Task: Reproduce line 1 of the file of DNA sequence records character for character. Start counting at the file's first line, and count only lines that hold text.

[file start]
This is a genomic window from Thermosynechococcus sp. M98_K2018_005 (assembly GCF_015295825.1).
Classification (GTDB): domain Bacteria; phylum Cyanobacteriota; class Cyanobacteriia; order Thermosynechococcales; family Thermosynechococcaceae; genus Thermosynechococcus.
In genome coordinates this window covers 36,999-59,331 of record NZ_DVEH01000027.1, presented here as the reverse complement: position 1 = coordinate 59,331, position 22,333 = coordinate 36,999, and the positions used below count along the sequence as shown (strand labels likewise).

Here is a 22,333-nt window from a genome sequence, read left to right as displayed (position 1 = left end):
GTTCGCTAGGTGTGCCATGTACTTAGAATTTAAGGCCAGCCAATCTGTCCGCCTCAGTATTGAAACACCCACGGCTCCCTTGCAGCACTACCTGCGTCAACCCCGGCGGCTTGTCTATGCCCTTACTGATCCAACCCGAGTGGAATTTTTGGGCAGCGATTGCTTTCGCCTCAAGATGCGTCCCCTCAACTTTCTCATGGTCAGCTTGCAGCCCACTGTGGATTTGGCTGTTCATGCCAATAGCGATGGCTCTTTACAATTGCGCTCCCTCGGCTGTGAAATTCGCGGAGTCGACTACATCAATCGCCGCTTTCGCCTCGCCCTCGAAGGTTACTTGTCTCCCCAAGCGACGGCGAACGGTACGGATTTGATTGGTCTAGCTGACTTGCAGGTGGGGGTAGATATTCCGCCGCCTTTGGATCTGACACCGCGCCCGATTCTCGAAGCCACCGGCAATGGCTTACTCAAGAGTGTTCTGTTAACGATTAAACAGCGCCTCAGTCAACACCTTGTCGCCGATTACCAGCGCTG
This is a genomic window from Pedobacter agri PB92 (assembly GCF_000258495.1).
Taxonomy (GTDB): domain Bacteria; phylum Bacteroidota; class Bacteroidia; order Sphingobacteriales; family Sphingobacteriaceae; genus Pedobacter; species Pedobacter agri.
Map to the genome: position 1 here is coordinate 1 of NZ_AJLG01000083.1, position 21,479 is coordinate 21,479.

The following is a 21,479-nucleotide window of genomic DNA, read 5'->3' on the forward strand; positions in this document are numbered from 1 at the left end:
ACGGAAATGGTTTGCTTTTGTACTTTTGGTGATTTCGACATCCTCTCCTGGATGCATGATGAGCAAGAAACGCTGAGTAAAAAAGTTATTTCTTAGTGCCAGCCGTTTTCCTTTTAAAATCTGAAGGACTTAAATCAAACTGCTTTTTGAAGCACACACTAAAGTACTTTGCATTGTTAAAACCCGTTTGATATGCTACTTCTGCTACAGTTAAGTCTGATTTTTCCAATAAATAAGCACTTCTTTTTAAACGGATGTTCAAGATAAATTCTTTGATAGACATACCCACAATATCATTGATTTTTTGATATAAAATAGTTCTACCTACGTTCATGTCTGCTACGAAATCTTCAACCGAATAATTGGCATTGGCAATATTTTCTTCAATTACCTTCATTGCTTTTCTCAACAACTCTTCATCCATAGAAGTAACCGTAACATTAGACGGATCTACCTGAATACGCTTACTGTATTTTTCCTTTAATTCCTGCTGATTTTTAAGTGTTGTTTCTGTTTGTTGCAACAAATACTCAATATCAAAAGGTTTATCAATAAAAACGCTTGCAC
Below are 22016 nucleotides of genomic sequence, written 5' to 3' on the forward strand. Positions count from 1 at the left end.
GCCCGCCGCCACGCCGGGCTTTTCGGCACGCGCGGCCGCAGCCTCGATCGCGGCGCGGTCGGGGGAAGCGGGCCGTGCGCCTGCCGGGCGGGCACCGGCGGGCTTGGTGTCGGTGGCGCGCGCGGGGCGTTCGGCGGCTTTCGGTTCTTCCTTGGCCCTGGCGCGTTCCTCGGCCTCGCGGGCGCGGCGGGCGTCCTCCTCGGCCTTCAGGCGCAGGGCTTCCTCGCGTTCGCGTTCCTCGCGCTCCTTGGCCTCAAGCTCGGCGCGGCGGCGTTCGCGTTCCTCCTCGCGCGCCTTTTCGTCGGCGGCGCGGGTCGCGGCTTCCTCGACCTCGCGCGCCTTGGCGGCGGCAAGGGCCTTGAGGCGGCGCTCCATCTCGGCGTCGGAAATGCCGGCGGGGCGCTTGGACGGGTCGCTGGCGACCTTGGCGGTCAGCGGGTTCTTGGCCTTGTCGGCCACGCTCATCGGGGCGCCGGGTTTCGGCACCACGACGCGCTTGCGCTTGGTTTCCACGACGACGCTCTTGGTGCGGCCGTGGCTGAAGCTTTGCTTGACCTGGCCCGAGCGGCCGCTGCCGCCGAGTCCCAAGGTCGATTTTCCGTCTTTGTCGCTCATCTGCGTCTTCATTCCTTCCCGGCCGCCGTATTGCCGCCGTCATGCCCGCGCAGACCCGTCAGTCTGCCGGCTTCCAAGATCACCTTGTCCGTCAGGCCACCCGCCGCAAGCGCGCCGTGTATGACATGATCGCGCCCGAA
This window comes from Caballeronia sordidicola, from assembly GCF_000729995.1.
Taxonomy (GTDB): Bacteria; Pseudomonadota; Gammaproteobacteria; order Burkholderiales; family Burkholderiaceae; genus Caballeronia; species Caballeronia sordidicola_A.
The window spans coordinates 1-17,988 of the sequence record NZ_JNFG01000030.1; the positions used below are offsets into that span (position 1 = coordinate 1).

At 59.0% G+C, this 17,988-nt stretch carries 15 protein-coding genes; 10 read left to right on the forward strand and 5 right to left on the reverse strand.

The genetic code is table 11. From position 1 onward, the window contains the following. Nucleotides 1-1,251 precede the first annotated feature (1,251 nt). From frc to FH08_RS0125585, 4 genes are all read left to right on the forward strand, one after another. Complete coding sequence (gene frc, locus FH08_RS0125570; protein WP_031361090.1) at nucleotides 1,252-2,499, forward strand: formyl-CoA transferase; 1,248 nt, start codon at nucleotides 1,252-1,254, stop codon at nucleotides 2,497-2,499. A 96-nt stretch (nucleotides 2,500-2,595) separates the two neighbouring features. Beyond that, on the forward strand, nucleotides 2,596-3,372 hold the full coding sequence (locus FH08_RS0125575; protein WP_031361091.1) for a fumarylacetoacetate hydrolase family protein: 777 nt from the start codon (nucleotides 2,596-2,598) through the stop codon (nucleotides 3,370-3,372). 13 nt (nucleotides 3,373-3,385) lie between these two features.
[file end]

This is a genomic window from Thermosynechococcus sp. M98_K2018_005 (assembly GCF_015295825.1).